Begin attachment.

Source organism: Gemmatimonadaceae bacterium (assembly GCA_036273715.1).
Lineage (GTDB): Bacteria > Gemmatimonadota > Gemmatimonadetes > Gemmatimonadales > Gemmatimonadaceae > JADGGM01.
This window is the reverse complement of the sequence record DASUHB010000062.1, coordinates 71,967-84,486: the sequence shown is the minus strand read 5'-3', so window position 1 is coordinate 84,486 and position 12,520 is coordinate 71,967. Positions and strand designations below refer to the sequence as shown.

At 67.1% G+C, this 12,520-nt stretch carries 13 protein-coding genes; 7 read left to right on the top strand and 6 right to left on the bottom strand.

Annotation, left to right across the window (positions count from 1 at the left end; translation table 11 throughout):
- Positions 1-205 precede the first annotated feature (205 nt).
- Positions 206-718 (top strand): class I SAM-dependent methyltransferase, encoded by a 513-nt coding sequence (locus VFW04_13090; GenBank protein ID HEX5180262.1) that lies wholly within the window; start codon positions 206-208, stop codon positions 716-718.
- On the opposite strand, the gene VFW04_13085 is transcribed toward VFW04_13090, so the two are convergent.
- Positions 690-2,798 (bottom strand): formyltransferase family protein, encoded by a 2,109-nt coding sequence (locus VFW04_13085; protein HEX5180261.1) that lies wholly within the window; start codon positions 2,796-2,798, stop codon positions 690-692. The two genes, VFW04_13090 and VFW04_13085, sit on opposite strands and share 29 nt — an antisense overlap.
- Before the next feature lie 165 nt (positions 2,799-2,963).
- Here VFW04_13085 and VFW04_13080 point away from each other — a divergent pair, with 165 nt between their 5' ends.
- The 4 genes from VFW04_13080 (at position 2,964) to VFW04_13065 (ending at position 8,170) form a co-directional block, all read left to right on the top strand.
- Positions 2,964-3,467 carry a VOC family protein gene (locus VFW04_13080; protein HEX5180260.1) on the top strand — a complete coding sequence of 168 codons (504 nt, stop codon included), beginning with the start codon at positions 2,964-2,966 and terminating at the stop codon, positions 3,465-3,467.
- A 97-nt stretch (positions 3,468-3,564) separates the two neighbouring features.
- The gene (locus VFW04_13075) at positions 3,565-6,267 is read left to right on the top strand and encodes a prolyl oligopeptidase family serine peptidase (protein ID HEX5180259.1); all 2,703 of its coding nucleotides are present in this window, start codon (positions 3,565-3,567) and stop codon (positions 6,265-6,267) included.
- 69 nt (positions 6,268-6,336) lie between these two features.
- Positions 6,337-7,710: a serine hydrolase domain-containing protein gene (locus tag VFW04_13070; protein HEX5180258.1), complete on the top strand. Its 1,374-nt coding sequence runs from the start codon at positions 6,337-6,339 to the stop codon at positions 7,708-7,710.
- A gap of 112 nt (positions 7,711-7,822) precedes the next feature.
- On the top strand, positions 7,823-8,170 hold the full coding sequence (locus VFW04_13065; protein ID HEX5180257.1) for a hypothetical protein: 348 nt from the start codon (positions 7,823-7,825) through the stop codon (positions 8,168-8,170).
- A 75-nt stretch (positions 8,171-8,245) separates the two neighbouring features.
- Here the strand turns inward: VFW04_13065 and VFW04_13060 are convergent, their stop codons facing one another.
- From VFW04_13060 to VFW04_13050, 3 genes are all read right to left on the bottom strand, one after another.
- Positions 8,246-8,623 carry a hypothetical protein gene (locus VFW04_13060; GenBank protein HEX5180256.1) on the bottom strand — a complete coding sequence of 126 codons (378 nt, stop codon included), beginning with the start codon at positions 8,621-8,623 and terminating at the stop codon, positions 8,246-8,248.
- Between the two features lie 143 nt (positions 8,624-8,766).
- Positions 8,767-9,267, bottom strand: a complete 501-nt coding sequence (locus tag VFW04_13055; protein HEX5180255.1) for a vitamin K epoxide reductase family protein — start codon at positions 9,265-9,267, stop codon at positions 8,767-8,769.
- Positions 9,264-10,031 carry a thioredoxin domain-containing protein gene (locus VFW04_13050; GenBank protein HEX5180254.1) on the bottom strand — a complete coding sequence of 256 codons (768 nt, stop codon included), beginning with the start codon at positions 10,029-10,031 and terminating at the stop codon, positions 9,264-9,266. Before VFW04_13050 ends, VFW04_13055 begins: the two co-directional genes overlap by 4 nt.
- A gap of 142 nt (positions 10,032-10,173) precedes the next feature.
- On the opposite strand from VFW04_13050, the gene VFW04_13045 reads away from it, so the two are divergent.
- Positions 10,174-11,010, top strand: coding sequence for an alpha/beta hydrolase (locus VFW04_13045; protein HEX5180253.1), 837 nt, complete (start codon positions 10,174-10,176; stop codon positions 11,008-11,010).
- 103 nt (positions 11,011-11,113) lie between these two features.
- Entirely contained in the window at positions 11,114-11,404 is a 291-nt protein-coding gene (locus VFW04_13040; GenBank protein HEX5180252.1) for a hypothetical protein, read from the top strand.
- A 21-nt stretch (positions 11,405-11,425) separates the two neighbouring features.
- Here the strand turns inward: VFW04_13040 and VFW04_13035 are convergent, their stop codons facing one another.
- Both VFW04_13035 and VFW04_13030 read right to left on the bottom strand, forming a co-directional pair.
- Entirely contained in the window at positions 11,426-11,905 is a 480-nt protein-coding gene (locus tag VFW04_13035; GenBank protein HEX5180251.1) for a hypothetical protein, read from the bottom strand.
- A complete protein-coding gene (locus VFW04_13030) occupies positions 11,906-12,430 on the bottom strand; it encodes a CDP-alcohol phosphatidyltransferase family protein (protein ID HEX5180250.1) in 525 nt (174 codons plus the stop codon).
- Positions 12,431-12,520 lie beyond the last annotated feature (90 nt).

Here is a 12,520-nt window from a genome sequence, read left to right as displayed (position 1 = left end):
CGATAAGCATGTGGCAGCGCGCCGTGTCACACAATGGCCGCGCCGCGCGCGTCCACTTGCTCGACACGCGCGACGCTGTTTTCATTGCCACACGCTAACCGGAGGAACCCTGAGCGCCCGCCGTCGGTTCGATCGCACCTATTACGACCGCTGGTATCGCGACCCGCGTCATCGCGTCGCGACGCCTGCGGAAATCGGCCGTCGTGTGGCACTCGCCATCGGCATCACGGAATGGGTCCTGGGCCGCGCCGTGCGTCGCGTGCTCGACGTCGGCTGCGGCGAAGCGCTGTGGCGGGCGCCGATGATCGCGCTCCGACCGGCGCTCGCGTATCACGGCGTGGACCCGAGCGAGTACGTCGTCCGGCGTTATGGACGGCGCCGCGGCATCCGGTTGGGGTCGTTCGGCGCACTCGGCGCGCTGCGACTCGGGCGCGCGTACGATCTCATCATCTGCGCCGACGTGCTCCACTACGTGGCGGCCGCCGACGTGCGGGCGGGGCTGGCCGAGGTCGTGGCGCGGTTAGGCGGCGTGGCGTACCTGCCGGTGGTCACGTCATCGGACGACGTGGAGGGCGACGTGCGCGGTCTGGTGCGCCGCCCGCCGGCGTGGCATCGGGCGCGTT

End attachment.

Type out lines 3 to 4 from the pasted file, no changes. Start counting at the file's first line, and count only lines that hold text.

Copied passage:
This window is the reverse complement of the sequence record DASUHB010000062.1, coordinates 71,967-84,486: the sequence shown is the minus strand read 5'-3', so window position 1 is coordinate 84,486 and position 12,520 is coordinate 71,967. Positions and strand designations below refer to the sequence as shown.

At 67.1% G+C, this 12,520-nt stretch carries 13 protein-coding genes; 7 read left to right on the top strand and 6 right to left on the bottom strand.